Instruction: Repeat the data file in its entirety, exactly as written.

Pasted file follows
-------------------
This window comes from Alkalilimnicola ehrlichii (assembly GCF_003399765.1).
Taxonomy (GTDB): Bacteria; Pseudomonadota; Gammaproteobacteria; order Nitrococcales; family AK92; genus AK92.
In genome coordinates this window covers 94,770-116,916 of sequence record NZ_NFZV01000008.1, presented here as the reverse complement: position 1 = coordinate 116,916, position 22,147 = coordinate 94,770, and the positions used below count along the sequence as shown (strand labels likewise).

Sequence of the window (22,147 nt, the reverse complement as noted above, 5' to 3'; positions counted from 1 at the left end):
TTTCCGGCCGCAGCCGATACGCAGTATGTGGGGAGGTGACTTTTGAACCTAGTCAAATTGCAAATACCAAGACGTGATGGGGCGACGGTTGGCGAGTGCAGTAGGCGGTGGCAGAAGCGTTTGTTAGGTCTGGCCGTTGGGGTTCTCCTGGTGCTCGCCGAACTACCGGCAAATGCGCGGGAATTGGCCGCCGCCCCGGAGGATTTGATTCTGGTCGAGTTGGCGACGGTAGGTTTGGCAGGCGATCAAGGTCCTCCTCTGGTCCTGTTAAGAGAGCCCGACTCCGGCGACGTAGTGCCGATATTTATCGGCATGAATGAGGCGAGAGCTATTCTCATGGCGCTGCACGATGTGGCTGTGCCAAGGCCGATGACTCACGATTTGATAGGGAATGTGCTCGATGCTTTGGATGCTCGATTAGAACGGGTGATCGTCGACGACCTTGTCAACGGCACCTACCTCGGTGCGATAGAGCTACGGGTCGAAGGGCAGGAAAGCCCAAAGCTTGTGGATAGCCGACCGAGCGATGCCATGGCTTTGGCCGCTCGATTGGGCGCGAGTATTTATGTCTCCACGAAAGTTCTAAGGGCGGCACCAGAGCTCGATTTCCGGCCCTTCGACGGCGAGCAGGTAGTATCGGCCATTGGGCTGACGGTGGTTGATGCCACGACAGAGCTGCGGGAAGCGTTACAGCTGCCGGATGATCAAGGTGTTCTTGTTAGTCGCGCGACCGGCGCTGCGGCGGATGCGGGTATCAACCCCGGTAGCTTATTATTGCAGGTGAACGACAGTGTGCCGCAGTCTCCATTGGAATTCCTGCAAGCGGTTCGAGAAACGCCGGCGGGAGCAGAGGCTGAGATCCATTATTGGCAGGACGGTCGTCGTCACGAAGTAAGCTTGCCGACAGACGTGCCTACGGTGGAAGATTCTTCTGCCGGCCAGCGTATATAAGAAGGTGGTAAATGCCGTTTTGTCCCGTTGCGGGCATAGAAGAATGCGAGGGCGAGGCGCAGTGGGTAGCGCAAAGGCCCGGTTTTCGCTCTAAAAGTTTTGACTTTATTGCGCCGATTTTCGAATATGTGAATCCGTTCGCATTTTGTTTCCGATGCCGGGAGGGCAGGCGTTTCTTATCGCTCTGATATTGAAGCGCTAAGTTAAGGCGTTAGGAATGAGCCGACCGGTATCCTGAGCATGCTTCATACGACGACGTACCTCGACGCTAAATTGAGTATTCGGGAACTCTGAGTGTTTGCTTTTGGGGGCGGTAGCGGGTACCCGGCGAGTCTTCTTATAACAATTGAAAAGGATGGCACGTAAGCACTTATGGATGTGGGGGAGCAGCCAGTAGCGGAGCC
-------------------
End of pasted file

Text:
This window comes from Alkalilimnicola ehrlichii (assembly GCF_003399765.1).
Taxonomy (GTDB): Bacteria; Pseudomonadota; Gammaproteobacteria; order Nitrococcales; family AK92; genus AK92.
In genome coordinates this window covers 94,770-116,916 of sequence record NZ_NFZV01000008.1, presented here as the reverse complement: position 1 = coordinate 116,916, position 22,147 = coordinate 94,770, and the positions used below count along the sequence as shown (strand labels likewise).

Sequence of the window (22,147 nt, the reverse complement as noted above, 5' to 3'; positions counted from 1 at the left end):
TTTCCGGCCGCAGCCGATACGCAGTATGTGGGGAGGTGACTTTTGAACCTAGTCAAATTGCAAATACCAAGACGTGATGGGGCGACGGTTGGCGAGTGCAGTAGGCGGTGGCAGAAGCGTTTGTTAGGTCTGGCCGTTGGGGTTCTCCTGGTGCTCGCCGAACTACCGGCAAATGCGCGGGAATTGGCCGCCGCCCCGGAGGATTTGATTCTGGTCGAGTTGGCGACGGTAGGTTTGGCAGGCGATCAAGGTCCTCCTCTGGTCCTGTTAAGAGAGCCCGACTCCGGCGACGTAGTGCCGATATTTATCGGCATGAATGAGGCGAGAGCTATTCTCATGGCGCTGCACGATGTGGCTGTGCCAAGGCCGATGACTCACGATTTGATAGGGAATGTGCTCGATGCTTTGGATGCTCGATTAGAACGGGTGATCGTCGACGACCTTGTCAACGGCACCTACCTCGGTGCGATAGAGCTACGGGTCGAAGGGCAGGAAAGCCCAAAGCTTGTGGATAGCCGACCGAGCGATGCCATGGCTTTGGCCGCTCGATTGGGCGCGAGTATTTATGTCTCCACGAAAGTTCTAAGGGCGGCACCAGAGCTCGATTTCCGGCCCTTCGACGGCGAGCAGGTAGTATCGGCCATTGGGCTGACGGTGGTTGATGCCACGACAGAGCTGCGGGAAGCGTTACAGCTGCCGGATGATCAAGGTGTTCTTGTTAGTCGCGCGACCGGCGCTGCGGCGGATGCGGGTATCAACCCCGGTAGCTTATTATTGCAGGTGAACGACAGTGTGCCGCAGTCTCCATTGGAATTCCTGCAAGCGGTTCGAGAAACGCCGGCGGGAGCAGAGGCTGAGATCCATTATTGGCAGGACGGTCGTCGTCACGAAGTAAGCTTGCCGACAGACGTGCCTACGGTGGAAGATTCTTCTGCCGGCCAGCGTATATAAGAAGGTGGTAAATGCCGTTTTGTCCCGTTGCGGGCATAGAAGAATGCGAGGGCGAGGCGCAGTGGGTAGCGCAAAGGCCCGGTTTTCGCTCTAAAAGTTTTGACTTTATTGCGCCGATTTTCGAATATGTGAATCCGTTCGCATTTTGTTTCCGATGCCGGGAGGGCAGGCGTTTCTTATCGCTCTGATATTGAAGCGCTAAGTTAAGGCGTTAGGAATGAGCCGACCGGTATCCTGAGCATGCTTCATACGACGACGTACCTCGACGCTAAATTGAGTATTCGGGAACTCTGAGTGTTTGCTTTTGGGGGCGGTAGCGGGTACCCGGCGAGTCTTCTTATAACAATTGAAAAGGATGGCACGTAAGCACTTATGGATGTGGGGGAGCAGCCAGTAGCGGAGCC